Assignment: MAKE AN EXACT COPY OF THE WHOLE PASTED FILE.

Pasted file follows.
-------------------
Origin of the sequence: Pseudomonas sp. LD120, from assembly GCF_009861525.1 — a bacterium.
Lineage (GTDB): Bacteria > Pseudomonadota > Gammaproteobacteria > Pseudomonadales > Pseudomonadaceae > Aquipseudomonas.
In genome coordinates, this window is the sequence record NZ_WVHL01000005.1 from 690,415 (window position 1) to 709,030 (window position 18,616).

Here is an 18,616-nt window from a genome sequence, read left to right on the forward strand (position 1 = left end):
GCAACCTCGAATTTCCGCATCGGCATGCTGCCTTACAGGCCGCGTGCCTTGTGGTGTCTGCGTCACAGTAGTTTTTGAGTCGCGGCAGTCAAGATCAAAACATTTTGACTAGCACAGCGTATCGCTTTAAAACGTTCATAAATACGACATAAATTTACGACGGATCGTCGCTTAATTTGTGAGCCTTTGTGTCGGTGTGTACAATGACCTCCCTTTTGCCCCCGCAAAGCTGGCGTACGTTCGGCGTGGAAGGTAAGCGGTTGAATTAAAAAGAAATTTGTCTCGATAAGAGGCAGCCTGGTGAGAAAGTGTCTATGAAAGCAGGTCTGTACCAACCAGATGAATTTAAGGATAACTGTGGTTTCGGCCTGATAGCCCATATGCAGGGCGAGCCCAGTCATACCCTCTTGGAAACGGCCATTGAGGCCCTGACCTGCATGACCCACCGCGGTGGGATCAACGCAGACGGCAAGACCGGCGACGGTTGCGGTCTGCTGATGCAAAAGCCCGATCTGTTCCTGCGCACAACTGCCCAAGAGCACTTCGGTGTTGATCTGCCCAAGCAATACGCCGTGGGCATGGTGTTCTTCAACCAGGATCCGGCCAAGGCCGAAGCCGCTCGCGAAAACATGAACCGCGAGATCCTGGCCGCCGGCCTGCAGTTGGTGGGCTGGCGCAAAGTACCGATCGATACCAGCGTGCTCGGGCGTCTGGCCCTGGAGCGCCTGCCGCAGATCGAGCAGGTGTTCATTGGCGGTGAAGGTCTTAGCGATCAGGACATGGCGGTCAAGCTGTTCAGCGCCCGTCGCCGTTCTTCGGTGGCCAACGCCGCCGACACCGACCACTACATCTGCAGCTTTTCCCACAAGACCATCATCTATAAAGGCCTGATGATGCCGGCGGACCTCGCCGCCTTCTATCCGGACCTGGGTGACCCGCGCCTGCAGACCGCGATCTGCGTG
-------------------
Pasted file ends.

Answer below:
Origin of the sequence: Pseudomonas sp. LD120, from assembly GCF_009861525.1 — a bacterium.
Lineage (GTDB): Bacteria > Pseudomonadota > Gammaproteobacteria > Pseudomonadales > Pseudomonadaceae > Aquipseudomonas.
In genome coordinates, this window is the sequence record NZ_WVHL01000005.1 from 690,415 (window position 1) to 709,030 (window position 18,616).

Here is an 18,616-nt window from a genome sequence, read left to right on the forward strand (position 1 = left end):
GCAACCTCGAATTTCCGCATCGGCATGCTGCCTTACAGGCCGCGTGCCTTGTGGTGTCTGCGTCACAGTAGTTTTTGAGTCGCGGCAGTCAAGATCAAAACATTTTGACTAGCACAGCGTATCGCTTTAAAACGTTCATAAATACGACATAAATTTACGACGGATCGTCGCTTAATTTGTGAGCCTTTGTGTCGGTGTGTACAATGACCTCCCTTTTGCCCCCGCAAAGCTGGCGTACGTTCGGCGTGGAAGGTAAGCGGTTGAATTAAAAAGAAATTTGTCTCGATAAGAGGCAGCCTGGTGAGAAAGTGTCTATGAAAGCAGGTCTGTACCAACCAGATGAATTTAAGGATAACTGTGGTTTCGGCCTGATAGCCCATATGCAGGGCGAGCCCAGTCATACCCTCTTGGAAACGGCCATTGAGGCCCTGACCTGCATGACCCACCGCGGTGGGATCAACGCAGACGGCAAGACCGGCGACGGTTGCGGTCTGCTGATGCAAAAGCCCGATCTGTTCCTGCGCACAACTGCCCAAGAGCACTTCGGTGTTGATCTGCCCAAGCAATACGCCGTGGGCATGGTGTTCTTCAACCAGGATCCGGCCAAGGCCGAAGCCGCTCGCGAAAACATGAACCGCGAGATCCTGGCCGCCGGCCTGCAGTTGGTGGGCTGGCGCAAAGTACCGATCGATACCAGCGTGCTCGGGCGTCTGGCCCTGGAGCGCCTGCCGCAGATCGAGCAGGTGTTCATTGGCGGTGAAGGTCTTAGCGATCAGGACATGGCGGTCAAGCTGTTCAGCGCCCGTCGCCGTTCTTCGGTGGCCAACGCCGCCGACACCGACCACTACATCTGCAGCTTTTCCCACAAGACCATCATCTATAAAGGCCTGATGATGCCGGCGGACCTCGCCGCCTTCTATCCGGACCTGGGTGACCCGCGCCTGCAGACCGCGATCTGCGTG